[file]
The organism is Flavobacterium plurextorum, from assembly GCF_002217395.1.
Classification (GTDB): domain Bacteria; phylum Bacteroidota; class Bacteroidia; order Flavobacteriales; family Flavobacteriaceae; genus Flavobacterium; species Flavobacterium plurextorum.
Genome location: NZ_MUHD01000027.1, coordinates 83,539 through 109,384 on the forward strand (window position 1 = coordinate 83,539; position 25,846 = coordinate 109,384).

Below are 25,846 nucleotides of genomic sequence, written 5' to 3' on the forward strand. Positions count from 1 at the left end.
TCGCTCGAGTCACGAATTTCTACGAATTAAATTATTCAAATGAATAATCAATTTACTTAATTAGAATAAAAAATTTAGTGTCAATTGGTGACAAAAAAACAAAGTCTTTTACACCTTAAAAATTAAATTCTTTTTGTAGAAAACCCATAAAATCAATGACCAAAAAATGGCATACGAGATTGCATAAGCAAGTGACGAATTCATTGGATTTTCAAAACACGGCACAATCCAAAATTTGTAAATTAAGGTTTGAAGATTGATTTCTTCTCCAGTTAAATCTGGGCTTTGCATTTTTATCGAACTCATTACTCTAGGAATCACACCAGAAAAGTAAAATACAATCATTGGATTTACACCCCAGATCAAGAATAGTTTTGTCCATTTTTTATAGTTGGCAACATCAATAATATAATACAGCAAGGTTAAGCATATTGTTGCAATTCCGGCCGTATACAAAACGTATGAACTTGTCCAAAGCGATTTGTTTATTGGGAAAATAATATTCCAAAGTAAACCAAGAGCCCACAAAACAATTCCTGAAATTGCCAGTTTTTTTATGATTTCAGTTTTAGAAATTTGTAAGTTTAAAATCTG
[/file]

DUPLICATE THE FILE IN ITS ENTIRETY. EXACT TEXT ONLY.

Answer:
The organism is Flavobacterium plurextorum, from assembly GCF_002217395.1.
Classification (GTDB): domain Bacteria; phylum Bacteroidota; class Bacteroidia; order Flavobacteriales; family Flavobacteriaceae; genus Flavobacterium; species Flavobacterium plurextorum.
Genome location: NZ_MUHD01000027.1, coordinates 83,539 through 109,384 on the forward strand (window position 1 = coordinate 83,539; position 25,846 = coordinate 109,384).

Below are 25,846 nucleotides of genomic sequence, written 5' to 3' on the forward strand. Positions count from 1 at the left end.
TCGCTCGAGTCACGAATTTCTACGAATTAAATTATTCAAATGAATAATCAATTTACTTAATTAGAATAAAAAATTTAGTGTCAATTGGTGACAAAAAAACAAAGTCTTTTACACCTTAAAAATTAAATTCTTTTTGTAGAAAACCCATAAAATCAATGACCAAAAAATGGCATACGAGATTGCATAAGCAAGTGACGAATTCATTGGATTTTCAAAACACGGCACAATCCAAAATTTGTAAATTAAGGTTTGAAGATTGATTTCTTCTCCAGTTAAATCTGGGCTTTGCATTTTTATCGAACTCATTACTCTAGGAATCACACCAGAAAAGTAAAATACAATCATTGGATTTACACCCCAGATCAAGAATAGTTTTGTCCATTTTTTATAGTTGGCAACATCAATAATATAATACAGCAAGGTTAAGCATATTGTTGCAATTCCGGCCGTATACAAAACGTATGAACTTGTCCAAAGCGATTTGTTTATTGGGAAAATAATATTCCAAAGTAAACCAAGAGCCCACAAAACAATTCCTGAAATTGCCAGTTTTTTTATGATTTCAGTTTTAGAAATTTGTAAGTTTAAAATCTG